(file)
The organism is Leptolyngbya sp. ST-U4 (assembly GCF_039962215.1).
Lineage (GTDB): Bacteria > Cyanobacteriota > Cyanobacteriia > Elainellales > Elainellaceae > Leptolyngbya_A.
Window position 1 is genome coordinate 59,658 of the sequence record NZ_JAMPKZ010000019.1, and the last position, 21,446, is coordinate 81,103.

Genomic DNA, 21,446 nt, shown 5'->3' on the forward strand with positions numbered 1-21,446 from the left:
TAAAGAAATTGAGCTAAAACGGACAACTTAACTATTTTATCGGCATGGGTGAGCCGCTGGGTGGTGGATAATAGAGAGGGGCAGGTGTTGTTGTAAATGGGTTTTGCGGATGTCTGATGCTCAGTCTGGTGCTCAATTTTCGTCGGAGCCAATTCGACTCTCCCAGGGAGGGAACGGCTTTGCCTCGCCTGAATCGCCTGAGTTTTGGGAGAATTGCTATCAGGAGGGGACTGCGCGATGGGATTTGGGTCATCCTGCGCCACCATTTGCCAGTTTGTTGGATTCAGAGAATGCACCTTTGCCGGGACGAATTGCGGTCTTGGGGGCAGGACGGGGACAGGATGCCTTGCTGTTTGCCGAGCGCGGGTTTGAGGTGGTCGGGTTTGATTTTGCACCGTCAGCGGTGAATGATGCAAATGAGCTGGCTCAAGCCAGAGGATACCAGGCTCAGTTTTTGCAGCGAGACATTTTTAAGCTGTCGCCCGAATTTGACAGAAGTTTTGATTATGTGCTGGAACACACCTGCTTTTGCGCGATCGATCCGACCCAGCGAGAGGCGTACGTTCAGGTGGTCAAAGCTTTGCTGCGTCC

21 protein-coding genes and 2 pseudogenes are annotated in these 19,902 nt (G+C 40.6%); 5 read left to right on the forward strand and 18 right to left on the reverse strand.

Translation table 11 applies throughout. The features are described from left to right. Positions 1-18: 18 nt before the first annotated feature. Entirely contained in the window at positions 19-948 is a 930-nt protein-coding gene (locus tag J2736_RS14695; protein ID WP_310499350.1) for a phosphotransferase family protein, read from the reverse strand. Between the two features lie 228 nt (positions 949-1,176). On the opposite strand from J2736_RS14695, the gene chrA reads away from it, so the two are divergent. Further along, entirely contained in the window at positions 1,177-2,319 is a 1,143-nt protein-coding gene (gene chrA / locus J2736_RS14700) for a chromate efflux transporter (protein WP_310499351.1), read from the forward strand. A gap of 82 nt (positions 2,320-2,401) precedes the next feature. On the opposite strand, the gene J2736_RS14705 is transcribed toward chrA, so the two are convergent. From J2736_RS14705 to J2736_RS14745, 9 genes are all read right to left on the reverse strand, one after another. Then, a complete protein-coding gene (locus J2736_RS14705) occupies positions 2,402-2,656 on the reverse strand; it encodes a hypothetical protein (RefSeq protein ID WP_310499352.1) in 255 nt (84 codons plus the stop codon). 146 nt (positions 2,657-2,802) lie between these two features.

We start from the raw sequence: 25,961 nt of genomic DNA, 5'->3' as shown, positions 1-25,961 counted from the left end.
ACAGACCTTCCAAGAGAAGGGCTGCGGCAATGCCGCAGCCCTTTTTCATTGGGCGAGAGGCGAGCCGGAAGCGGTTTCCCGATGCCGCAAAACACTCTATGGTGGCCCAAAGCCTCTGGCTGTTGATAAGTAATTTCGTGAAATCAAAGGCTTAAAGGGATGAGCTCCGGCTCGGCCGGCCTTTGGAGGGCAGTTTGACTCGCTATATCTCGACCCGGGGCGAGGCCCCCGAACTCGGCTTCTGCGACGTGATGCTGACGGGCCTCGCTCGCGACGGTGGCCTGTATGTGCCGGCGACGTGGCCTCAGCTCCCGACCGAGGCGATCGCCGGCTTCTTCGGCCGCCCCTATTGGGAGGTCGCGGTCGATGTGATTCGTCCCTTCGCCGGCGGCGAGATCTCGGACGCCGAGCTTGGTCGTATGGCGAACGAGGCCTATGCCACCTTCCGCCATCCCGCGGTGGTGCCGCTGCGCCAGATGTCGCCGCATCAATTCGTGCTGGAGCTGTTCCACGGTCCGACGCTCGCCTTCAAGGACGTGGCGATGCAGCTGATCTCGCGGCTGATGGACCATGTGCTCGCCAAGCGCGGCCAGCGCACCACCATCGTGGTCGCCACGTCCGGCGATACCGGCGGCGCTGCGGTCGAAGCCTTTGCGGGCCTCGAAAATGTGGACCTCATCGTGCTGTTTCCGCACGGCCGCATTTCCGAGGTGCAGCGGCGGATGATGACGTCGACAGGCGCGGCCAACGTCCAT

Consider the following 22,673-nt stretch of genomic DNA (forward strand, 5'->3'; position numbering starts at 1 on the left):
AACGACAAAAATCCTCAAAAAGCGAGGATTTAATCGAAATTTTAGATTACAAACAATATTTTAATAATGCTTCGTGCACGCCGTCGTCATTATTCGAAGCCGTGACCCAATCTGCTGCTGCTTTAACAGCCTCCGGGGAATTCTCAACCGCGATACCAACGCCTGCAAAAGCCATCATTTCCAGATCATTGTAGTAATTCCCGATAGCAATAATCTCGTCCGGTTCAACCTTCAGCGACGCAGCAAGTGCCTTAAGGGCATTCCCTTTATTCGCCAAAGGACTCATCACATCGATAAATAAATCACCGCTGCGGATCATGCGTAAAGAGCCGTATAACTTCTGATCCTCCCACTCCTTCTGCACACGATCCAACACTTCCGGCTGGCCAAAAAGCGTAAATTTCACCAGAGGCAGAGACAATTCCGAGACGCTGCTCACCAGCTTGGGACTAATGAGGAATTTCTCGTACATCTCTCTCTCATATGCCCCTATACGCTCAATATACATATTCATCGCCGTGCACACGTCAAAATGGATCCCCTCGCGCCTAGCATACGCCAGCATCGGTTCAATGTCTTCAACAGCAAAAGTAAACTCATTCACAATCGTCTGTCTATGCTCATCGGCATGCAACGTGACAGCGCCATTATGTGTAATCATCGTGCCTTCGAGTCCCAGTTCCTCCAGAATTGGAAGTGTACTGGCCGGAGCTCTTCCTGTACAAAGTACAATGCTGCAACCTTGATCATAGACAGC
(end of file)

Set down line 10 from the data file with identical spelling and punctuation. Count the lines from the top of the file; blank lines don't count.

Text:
Consider the following 22,673-nt stretch of genomic DNA (forward strand, 5'->3'; position numbering starts at 1 on the left):